Do It for the Gram: The rise of the instagrammable experience.

Date

Aug 16, 2019

Our love of selfies has reached such a peak that Westfield is now home to "The UK's First Instagram Inspired Funhouse For Selfies".

The “Selfie Factory” pop up, which has been touring shopping centres up and down the country, features over 25 areas that visitors pay to enter before filling up their camera with Instagram content that will keep them going for weeks to come. It seems surreal, but these pop-ups are feeding our social media obsession and turning into a million pound industry. But how far does the event industry go to satisfy the thirst for these adult playgrounds?

Since 2010, Instagram has garnered more than 500 million users, 4.2 billion daily likes, and more than 95 million photos and videos posted per day – and there’s no doubt alongside this that the rise of social media has changed the face of advertising and how marketers spend their dollar. The influence it has on the average consumer, in particular the millennial, is phenomenal, changing behaviours and purchasing habits. For example, studies have revealed that two-fifths (40.1 per cent) of millennials choose a travel spot based on its Instagrammability – making this a huge factor in the decision-making process.

This trend has echoed through many sectors, as the need to capture that “instagrammable moment” becomes ever important, with Dezeen recently reporting that it’s even now a prerequisite in architectural briefs. Its influence on immersive art and the museum industry is also on the up as public buildings now look to social media to raise visitor numbers. We need look no further than the likes of the Color Factory and The Museum of Ice Cream for the influence they hold over experience. These digital phenomena create opportunities for social capture at every turn and, at the time of writing, The Museum of Ice Cream had been tagged over 191k times on Instagram. This “new style of art installation” popping up in our cities is changing the face of the industry as we know it and fuelling the desire for engaging millennial content. Essentially, in an experienced-based economy, it could be argued that grabbing that perfect photo for your socials has become more valuable than buying an actual item.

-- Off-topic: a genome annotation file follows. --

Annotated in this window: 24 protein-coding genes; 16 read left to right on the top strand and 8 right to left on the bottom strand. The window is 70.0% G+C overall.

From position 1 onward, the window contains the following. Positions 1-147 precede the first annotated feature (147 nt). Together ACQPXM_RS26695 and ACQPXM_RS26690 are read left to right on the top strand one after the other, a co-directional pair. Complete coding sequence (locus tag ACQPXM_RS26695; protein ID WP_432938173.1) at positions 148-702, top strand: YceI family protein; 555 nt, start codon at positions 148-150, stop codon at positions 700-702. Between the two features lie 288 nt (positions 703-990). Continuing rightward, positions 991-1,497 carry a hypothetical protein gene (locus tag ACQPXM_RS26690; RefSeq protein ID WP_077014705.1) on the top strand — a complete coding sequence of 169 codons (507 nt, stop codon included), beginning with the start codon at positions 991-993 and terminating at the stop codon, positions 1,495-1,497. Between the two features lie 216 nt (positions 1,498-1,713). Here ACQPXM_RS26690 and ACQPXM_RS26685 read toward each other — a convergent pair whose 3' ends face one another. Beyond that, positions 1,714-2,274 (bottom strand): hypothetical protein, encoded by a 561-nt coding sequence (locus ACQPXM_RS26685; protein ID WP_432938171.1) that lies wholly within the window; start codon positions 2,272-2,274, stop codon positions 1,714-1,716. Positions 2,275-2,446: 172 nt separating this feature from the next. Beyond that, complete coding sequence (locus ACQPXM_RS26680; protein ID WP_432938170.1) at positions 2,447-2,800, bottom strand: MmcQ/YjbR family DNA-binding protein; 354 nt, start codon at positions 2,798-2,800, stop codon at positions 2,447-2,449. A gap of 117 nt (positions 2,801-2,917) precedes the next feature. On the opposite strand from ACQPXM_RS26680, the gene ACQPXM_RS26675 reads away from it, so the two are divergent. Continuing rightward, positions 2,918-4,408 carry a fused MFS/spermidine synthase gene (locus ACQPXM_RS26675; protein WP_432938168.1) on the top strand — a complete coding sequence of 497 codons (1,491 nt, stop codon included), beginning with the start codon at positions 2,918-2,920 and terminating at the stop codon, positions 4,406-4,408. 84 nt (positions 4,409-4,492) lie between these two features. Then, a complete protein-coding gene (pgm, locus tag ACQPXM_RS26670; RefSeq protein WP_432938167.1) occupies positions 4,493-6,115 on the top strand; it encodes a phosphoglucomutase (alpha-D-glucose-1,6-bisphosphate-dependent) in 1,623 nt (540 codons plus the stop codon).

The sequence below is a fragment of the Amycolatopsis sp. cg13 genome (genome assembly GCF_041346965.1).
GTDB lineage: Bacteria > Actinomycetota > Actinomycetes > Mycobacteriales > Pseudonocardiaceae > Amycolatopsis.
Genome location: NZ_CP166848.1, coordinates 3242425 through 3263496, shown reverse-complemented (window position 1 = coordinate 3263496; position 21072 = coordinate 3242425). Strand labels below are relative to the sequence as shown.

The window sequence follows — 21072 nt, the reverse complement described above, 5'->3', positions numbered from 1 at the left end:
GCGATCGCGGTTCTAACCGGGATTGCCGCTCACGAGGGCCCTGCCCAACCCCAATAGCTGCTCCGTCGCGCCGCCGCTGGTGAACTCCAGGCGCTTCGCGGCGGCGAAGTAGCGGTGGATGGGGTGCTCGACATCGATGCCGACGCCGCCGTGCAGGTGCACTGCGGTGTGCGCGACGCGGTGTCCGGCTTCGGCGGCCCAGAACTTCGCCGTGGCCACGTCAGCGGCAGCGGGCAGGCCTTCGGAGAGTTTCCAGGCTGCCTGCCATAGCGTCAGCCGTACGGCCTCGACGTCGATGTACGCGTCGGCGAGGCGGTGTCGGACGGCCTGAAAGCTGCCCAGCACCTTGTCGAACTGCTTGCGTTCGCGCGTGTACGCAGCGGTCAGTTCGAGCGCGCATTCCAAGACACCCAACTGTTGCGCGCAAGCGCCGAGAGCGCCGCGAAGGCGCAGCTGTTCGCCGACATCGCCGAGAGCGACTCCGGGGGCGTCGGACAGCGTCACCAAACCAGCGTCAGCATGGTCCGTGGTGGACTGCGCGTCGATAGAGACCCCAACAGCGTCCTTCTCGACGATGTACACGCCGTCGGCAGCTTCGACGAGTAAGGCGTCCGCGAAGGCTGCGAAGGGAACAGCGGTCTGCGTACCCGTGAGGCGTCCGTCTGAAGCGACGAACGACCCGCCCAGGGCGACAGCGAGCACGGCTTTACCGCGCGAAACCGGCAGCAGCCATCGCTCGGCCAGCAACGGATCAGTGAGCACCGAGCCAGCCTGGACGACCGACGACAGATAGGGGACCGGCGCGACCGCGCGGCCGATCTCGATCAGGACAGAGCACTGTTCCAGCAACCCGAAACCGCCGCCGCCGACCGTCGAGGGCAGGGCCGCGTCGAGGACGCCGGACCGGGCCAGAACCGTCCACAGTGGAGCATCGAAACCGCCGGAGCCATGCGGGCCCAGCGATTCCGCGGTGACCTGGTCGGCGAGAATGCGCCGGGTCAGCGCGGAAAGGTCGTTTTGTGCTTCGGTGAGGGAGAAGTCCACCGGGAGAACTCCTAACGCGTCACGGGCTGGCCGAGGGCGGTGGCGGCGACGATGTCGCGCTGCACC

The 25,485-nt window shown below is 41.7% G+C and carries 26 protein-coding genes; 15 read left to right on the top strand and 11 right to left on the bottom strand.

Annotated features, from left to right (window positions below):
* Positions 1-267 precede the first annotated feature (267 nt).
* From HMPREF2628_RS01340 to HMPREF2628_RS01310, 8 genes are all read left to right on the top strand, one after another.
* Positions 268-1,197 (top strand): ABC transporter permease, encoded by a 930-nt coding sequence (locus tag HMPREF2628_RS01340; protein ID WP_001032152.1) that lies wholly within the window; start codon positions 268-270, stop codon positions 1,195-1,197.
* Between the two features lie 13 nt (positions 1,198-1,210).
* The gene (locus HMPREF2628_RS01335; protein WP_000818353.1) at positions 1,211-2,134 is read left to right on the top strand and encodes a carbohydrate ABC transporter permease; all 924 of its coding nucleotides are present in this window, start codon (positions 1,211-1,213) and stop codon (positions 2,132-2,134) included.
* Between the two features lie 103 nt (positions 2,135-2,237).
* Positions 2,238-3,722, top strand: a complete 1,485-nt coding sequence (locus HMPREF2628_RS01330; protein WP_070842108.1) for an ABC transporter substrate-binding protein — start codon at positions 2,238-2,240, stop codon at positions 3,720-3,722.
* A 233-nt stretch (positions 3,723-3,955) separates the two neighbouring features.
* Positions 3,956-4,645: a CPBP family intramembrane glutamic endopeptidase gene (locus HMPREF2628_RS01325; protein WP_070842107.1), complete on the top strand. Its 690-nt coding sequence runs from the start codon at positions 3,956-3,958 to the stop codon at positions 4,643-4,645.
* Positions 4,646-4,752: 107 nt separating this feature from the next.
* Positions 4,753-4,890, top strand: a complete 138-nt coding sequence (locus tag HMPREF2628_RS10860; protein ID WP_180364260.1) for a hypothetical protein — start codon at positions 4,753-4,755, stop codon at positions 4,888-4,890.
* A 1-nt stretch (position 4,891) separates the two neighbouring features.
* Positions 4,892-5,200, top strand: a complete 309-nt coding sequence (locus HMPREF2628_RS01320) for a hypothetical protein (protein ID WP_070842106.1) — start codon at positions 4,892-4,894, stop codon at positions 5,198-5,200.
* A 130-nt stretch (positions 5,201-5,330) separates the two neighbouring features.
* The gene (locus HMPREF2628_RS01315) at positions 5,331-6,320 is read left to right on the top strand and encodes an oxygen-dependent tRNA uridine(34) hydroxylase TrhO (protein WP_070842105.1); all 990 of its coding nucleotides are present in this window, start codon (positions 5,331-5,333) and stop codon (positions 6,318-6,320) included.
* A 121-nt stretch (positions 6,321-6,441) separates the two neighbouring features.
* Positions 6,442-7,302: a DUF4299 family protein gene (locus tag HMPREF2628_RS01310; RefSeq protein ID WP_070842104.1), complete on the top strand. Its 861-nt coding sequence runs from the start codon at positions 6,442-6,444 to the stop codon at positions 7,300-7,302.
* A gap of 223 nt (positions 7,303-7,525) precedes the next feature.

Image: Museum of Ice Cream

Image: Museum of Ice Cream

Image: Color Factory

Image: Color Factory

It’s clear that the rise of the Instagrammable experience can’t be ignored; brands and agencies now need to provide a plethora of opportunities to engage, snap and share content across social channels at every stage of the event. An experience without the smartphone seems to be part of a bygone era, with research indicating that 98% of consumers create digital or social content at branded experiences, and 100% of those people share that content. And brands are catching on to this, creating experiences that are built just for that. For example, seven of the installation at the last 29Rooms were made by corporate partners.

But where does this leave the events and creative experience industry? It’s evident that creative events agencies can’t ignore the call of social media, and the influence it has. The impact it can have on the amplification of events and activations alone means it should always be considered in order to generate maximum buzz and longevity way beyond the event itself. However, while storytelling through Instagram is a powerful tool, is there a danger of a disconnect between what brands think is a cool experience, and what audiences actually want? We need to create meaningful and memorable experiences through creativity – sometimes these lend themselves towards Instagram moments but they needn’t always be created for that purpose. If attendees want to snap a pic of something they feel is worthy of the gram, I'd prefer to think it's a natural coincidence/added bonus, rather than a pre-planned necessity.